After traveling around this country so much, Kuralt used to say he didn’t think in terms of state borders anymore. He thought instead of geography and geology. He thought of the great natural formations of rock and water, the mountain ranges, the lakes and rivers. He thought of canyons and forests, starkly beautiful deserts, and fertile plains. These were what shaped not only the land, but the people too, and determined what was important to them, how they would live, what they would love, the mouth-watering regional foods they’d eat, and the delicious accents in which they’d speak. These things meant much more than lines on a map. With modern technology comes some creeping homogenization of course. You’ll see the same signs in the airports and on the interstates, hear the same accents on the radio and TV, and eat the same burgers, pizzas, and fried chicken at the fast-food chains coast to coast. But you can still find the real thing, the real accents, foods, music, and people of the real America. They’re out there if you look for them. Kuralt was always looking for them.
As Kuralt and his crew would pull into a small town, there’d be a welcome sign telling travelers what the locals wanted to boast about. What year it was founded in New England, population in the rural south, elevation in the mountain states. Once at a CBS Radio convention in Phoenix, a station owner from Montana came up to Kuralt and me, introduced himself, and said, “I want to ask you two Charleses a question. How far can you see from your house?”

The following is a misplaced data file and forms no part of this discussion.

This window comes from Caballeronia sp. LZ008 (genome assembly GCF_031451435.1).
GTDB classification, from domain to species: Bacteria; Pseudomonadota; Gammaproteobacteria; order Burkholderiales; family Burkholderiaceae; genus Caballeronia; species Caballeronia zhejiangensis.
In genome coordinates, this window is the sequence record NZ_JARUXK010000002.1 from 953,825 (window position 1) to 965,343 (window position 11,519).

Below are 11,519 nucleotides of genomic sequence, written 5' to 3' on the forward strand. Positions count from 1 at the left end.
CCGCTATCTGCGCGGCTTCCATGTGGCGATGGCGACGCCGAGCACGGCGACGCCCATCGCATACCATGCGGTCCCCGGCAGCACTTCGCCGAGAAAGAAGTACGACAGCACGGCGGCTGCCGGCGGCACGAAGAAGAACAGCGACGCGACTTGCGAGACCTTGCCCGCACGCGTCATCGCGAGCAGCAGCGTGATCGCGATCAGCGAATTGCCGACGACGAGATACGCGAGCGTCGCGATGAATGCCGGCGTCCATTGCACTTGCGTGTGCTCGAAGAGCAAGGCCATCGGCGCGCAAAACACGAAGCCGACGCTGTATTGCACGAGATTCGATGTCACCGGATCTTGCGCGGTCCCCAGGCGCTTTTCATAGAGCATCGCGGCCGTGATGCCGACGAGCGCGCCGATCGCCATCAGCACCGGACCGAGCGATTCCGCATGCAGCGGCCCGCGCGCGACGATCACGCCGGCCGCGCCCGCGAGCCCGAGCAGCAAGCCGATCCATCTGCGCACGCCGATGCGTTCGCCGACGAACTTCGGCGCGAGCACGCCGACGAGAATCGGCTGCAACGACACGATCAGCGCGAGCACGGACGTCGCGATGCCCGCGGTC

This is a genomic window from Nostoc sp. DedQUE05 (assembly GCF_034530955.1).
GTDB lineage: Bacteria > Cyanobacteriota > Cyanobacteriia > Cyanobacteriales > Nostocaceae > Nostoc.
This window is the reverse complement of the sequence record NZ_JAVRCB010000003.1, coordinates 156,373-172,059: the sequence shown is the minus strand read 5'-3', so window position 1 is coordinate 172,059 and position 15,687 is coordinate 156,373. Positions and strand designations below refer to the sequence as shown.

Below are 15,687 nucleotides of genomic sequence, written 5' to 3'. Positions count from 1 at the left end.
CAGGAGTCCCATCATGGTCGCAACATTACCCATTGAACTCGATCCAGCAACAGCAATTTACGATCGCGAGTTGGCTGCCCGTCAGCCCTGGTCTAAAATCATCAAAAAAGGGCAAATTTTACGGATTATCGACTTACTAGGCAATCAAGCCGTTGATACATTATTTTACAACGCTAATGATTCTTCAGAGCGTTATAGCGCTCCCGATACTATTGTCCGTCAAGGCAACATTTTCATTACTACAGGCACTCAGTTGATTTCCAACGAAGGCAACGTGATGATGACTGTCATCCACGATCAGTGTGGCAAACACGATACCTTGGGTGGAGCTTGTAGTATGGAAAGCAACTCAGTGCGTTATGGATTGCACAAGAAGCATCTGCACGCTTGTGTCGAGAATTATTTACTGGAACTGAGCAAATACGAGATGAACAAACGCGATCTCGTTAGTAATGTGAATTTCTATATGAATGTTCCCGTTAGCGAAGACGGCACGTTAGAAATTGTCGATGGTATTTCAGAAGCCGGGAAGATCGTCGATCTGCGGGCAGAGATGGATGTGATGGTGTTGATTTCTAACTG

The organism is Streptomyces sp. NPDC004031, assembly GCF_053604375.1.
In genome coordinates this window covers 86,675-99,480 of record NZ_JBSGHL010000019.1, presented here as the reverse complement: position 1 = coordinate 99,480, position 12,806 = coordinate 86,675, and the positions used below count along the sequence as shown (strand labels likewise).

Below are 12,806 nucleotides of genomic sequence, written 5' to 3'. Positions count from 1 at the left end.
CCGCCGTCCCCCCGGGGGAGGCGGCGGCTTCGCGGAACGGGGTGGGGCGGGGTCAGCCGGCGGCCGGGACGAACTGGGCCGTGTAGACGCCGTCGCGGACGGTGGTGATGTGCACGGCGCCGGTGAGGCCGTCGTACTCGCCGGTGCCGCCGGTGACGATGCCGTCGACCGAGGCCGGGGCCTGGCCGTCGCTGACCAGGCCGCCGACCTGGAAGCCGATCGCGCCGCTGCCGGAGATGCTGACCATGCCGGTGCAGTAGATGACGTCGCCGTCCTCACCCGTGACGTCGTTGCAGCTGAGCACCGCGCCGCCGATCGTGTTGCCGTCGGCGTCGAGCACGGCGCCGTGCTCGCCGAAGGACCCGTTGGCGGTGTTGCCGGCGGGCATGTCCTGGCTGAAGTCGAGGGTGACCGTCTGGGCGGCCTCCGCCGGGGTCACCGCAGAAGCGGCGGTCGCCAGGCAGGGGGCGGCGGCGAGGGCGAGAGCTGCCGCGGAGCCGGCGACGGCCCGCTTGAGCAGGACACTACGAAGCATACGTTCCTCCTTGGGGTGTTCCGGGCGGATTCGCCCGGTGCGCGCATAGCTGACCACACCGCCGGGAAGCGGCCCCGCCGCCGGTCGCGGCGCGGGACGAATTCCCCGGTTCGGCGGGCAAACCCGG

I was living in New Jersey at the time, and Kuralt in Greenwich Village. “Not much more than across the street,” we admitted.
The Montana man beamed and told us, “Well, I can see four states from my house.”
Kuralt nodded and said, “Elevation is important!” and went on to tell us about how he and the crew went up to Pikes Peak in Colorado, 14,000 feet. “Great view from there,” he said, “makes you feel you were looking clear across the country!” He then told us how in the summer of 1893, an English instructor named Katharine Lee Bates from Wellesley College went west to teach a short summer course at Colorado College. And one day a group of teachers took a covered wagon ride to Pikes Peak. Miss Bates was worn out from the wagon ride and the walk to an observation deck at the pinnacle. But when she looked out and saw the sight, she was so thrilled and inspired that she pulled a piece of paper out of her bag and started writing a poem which she called “Pikes Peak” to be published two years later in the Fourth of July edition of The Congregationalist newspaper. The poem has since been engraved on a tablet at that viewpoint, and when visitors see it they smile in recognition because they already know the words. And so do you:
O beautiful for spacious skies,
For amber waves of grain,
For purple mountain majesties
Above the fruited plain!
God shed His grace on thee,
And crown thy good with brotherhood
From sea to shining sea!
The whole country got to know those words when they were combined with the music of a Samuel A. Ward hymn into the song we now know as “America the Beautiful.” Miss Bates wrote several more stanzas. If you’ll indulge me, it may be time for another:
O beautiful for liberty
Whose light shines for us now
As through the years of pioneers
It shined to show them how
God’s Grace is with us still
With brotherhood each dream of freedom’s promise